There is an old saying that goes something like this; “Don’t let a good story get in the way of the truth”
Nothing could be truer than a lot of the stuff we get subjected too these days in the mainstream media…and especially of late since the federal budget came out and now, the impending election.
Every where you turned recently there was some story about how bad superannuation was going to end up and then followed pretty closely behind that was all the talk about property investment and negative gearing etc.
So the general public is subjected to this complete barrage of negativity about how two of the most staple investment vehicles in this country are going to the pack and guess what, everybody gets spooked and freaks out about investing.
What has been completely left out of the story about these two things, or superannuation at least, is that the proposed changes will affect a small percentage of people and at the end of the day, super is still a very tax effective method of putting money away for retirement.
And isn’t that what it’s all about when it comes to super? Putting money away in a secure, tax effective way for our retirement.
And, getting some growth on your money whilst it’s in the fund and in a tax effective manner…there’s that phrase again, tax effective!
Let me repeat that; tax effective!!
This is a very important point to make here about the tax treatment of our money going into the super fund, how it is treated when it’s in there and then when we get it back out later when we retire.
There has been much analysis done about this by many expert (and I would guess in some cases, not so expert) consultants who state that superannuation is still a terrific method of socking away money for our retirement, especially for the vast majority of the working population.
As opposed to the small percentage of the population who can be classed as, well, rich!…and this section of people probably don’t really need a super fund anyway!
As for negative gearing, and especially it’s use in the investment property industry as a method of convincing people to invest in property in the first place, again the focus is too much on the so called tax deductions you can get, as opposed to the investment benefits you’ll get in the longer term.
Yes I completely agree that a tax deduction of any kind is a good thing especially in this country of reasonably high personal tax rates.
I’m not for one minute saying that negative gearing and its associated tax deductions are not attractive, of course they are!
I for one would certainly suggest that getting as many tax breaks as possible should be everyone aim when it comes to their personal income, as it only assist us with our overall affordability to live.
But what I’m saying is that for far too long people have focused on the tax breaks first with certain investment classes such as property, and especially residential property, without looking at the medium to long term benefits of the investment itself.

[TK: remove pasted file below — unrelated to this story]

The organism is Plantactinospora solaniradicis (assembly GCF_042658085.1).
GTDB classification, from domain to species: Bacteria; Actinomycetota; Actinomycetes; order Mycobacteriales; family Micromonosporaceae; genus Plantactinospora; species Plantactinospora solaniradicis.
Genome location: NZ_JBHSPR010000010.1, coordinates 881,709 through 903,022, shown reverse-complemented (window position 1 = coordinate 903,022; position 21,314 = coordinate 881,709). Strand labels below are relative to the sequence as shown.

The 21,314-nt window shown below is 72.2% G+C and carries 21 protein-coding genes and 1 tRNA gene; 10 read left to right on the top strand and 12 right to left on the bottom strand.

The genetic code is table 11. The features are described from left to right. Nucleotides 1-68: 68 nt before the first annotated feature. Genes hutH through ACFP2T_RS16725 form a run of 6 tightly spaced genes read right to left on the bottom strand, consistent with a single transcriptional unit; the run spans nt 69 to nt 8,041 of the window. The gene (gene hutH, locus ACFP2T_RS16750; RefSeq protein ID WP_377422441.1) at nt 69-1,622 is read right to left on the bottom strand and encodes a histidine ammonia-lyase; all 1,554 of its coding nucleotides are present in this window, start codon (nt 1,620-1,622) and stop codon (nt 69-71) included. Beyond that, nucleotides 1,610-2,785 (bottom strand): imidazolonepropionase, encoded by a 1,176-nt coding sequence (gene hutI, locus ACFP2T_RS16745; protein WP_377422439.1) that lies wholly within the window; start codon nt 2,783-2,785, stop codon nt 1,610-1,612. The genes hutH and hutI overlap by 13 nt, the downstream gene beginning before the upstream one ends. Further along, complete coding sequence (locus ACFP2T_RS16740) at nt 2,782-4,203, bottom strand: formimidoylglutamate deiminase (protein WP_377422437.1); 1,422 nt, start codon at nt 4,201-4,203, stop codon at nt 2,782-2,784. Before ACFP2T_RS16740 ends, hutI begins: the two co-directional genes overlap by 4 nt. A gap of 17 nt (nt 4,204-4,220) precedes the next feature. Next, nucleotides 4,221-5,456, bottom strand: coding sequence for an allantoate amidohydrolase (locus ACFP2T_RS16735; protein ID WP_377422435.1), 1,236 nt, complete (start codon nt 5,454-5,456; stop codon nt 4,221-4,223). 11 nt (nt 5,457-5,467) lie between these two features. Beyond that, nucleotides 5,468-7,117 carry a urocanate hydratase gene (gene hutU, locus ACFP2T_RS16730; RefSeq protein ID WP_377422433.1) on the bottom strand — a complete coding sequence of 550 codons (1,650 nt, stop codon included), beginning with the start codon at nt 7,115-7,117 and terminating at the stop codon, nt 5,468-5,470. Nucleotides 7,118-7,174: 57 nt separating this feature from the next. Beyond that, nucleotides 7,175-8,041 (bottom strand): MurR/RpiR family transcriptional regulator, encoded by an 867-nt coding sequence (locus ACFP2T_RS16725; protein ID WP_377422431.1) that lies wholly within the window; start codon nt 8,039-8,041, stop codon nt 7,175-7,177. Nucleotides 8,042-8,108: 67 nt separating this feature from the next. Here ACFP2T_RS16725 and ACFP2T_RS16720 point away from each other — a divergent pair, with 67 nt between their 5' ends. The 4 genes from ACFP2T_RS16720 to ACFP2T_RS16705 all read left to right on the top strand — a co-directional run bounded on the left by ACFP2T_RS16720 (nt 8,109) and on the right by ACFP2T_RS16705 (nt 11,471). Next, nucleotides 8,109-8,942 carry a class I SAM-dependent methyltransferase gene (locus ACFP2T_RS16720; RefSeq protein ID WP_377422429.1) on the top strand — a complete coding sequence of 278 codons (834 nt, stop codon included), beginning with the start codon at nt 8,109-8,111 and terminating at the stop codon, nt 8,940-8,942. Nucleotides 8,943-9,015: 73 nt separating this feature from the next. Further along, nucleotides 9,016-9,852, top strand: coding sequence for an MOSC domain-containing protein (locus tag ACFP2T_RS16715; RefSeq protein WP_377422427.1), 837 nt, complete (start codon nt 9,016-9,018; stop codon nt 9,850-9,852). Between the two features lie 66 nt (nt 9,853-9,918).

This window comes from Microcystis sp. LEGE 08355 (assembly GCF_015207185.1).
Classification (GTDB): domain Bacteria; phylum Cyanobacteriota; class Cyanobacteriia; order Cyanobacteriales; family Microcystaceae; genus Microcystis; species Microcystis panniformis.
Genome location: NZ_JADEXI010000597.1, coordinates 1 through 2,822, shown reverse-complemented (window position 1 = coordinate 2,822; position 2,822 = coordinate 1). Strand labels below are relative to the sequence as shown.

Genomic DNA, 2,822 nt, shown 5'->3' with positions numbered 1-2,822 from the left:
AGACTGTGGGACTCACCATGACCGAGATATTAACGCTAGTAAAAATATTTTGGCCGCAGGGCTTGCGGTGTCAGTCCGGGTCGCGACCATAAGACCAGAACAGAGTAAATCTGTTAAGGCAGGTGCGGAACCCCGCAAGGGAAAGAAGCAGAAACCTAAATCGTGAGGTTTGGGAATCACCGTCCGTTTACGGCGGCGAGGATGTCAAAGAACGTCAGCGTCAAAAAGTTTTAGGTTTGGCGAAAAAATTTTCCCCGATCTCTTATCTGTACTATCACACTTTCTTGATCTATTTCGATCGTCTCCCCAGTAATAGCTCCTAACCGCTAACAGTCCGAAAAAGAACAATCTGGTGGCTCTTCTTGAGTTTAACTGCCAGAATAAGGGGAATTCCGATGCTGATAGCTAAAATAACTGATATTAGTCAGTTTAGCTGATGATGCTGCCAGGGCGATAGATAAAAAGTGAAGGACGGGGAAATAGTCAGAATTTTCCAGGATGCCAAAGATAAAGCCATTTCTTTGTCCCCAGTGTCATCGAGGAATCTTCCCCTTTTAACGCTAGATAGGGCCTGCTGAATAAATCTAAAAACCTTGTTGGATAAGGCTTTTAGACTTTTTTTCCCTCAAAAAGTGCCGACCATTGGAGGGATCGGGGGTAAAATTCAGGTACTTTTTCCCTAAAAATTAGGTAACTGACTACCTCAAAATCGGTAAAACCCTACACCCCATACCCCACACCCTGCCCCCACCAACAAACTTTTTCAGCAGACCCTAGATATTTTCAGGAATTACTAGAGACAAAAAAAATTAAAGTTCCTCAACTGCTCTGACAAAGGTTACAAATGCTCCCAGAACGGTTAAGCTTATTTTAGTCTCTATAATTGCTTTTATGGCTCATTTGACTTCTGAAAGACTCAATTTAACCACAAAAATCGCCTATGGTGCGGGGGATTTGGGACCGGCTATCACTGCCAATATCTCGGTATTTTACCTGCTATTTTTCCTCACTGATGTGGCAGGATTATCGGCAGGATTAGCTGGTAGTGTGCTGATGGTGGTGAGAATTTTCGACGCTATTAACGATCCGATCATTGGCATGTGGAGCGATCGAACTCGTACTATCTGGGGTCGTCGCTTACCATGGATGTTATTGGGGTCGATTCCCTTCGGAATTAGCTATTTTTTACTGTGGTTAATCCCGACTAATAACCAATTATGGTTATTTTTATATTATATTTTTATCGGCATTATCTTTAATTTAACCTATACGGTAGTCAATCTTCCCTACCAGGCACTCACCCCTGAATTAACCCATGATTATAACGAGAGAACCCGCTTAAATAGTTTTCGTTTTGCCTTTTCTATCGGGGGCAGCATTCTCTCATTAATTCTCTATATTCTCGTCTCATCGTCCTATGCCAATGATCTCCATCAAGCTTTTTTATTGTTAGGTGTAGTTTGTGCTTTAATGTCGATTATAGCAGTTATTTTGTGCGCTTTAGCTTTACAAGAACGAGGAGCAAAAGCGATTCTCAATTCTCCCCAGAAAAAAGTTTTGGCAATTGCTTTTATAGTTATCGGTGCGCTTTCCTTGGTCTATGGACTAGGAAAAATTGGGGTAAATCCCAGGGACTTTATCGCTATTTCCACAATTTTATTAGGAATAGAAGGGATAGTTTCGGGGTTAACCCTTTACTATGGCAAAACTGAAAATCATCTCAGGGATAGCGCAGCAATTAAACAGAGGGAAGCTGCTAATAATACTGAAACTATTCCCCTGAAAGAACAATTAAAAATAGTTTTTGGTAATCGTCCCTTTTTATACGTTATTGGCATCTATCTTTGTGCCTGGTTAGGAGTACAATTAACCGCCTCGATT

These benefits I’m talking about are of course the capital gain and wealth creation result that come with owning a good investment.
Residential property in particular is an area of focus because it represents such as large portion of the investment property market as a whole, and this is due to the fact that it is the investment-of-choice for what could be best described as the mum-and-dad investment market.
Which is a big market!
80% of Gold Coast residential property investors are everyday working class people who interestingly enough earn less than a $100,000 per year. So, in general terms at least, this market is not multi-millionaire business people.
(Although I’m sure they invest in residential property as well)
It would be a fair guess also that most of these investors had a strong interest in the tax deductions they would receive from the negative gearing benefits associated with owning the investment property and didn’t really think too much about keeping it for the long term, being 10-15 years or more.
This time frame covers what is known as 2 economic cycles being the ups and the downs of our economy and when a residential investment property is kept for about this period, or more, it will in most cases appreciate substantially in value.
I actually have clients who purchased investment property at the absolute height of an economic cycle when the particular properties in question were considered highly priced however, they have kept them over the long term and now they have appreciated in value and represent a good investment.
So, what’s the moral to the story with this?
I think when it comes to any investment, and the associated tax deductions that come with owning it, it’s important to focus on the original purpose of the investment in the first place and that is for it to appreciate in value (with time) and to provide some income along the way (presuming it’s income producing) and then look at the tax benefits last, not first.
Otherwise, there are plenty of very poor performing investments out there that will give you a tax deduction just for owning it but never perform adequately (or in some case, go backwards)
In this case, if the focus was just to be tax relief, then why not donate to a worthwhile charity and help out where it is needed rather than on the pretence of a so-called investment.
* The author of this article, Gary Fabian, is the Principal of Precision Advisory; Licenced finance broker, risk insurance, superannuation and Gold Coast financial adviser.
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